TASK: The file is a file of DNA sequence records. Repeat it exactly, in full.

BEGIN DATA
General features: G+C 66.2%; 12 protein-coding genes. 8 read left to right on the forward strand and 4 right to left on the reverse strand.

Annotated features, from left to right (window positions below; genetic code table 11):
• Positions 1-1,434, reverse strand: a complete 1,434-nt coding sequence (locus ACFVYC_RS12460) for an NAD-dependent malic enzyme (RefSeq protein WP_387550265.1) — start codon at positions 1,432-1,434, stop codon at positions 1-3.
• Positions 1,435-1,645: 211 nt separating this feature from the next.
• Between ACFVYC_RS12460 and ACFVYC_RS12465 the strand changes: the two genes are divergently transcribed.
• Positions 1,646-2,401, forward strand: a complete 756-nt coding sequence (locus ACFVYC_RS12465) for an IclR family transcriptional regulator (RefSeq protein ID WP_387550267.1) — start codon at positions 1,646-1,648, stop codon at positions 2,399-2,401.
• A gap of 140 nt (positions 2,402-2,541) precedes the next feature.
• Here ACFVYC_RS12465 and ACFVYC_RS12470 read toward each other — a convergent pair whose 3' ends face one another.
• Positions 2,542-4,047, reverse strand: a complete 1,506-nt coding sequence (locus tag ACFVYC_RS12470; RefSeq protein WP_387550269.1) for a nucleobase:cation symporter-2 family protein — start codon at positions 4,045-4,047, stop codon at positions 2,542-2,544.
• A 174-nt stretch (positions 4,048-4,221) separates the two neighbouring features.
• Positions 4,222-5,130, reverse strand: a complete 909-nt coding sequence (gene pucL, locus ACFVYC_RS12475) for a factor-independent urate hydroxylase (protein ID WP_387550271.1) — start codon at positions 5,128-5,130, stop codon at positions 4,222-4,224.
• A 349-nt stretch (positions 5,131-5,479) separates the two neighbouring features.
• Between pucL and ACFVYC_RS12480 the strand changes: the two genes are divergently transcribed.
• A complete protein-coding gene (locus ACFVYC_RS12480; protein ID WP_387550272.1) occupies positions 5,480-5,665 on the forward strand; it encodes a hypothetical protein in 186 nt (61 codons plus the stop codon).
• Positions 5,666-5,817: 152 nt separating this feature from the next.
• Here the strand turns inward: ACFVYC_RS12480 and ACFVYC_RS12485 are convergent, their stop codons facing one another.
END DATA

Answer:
General features: G+C 66.2%; 12 protein-coding genes. 8 read left to right on the forward strand and 4 right to left on the reverse strand.

Annotated features, from left to right (window positions below; genetic code table 11):
• Positions 1-1,434, reverse strand: a complete 1,434-nt coding sequence (locus ACFVYC_RS12460) for an NAD-dependent malic enzyme (RefSeq protein WP_387550265.1) — start codon at positions 1,432-1,434, stop codon at positions 1-3.
• Positions 1,435-1,645: 211 nt separating this feature from the next.
• Between ACFVYC_RS12460 and ACFVYC_RS12465 the strand changes: the two genes are divergently transcribed.
• Positions 1,646-2,401, forward strand: a complete 756-nt coding sequence (locus ACFVYC_RS12465) for an IclR family transcriptional regulator (RefSeq protein ID WP_387550267.1) — start codon at positions 1,646-1,648, stop codon at positions 2,399-2,401.
• A gap of 140 nt (positions 2,402-2,541) precedes the next feature.
• Here ACFVYC_RS12465 and ACFVYC_RS12470 read toward each other — a convergent pair whose 3' ends face one another.
• Positions 2,542-4,047, reverse strand: a complete 1,506-nt coding sequence (locus tag ACFVYC_RS12470; RefSeq protein WP_387550269.1) for a nucleobase:cation symporter-2 family protein — start codon at positions 4,045-4,047, stop codon at positions 2,542-2,544.
• A 174-nt stretch (positions 4,048-4,221) separates the two neighbouring features.
• Positions 4,222-5,130, reverse strand: a complete 909-nt coding sequence (gene pucL, locus ACFVYC_RS12475) for a factor-independent urate hydroxylase (protein ID WP_387550271.1) — start codon at positions 5,128-5,130, stop codon at positions 4,222-4,224.
• A 349-nt stretch (positions 5,131-5,479) separates the two neighbouring features.
• Between pucL and ACFVYC_RS12480 the strand changes: the two genes are divergently transcribed.
• A complete protein-coding gene (locus ACFVYC_RS12480; protein ID WP_387550272.1) occupies positions 5,480-5,665 on the forward strand; it encodes a hypothetical protein in 186 nt (61 codons plus the stop codon).
• Positions 5,666-5,817: 152 nt separating this feature from the next.
• Here the strand turns inward: ACFVYC_RS12480 and ACFVYC_RS12485 are convergent, their stop codons facing one another.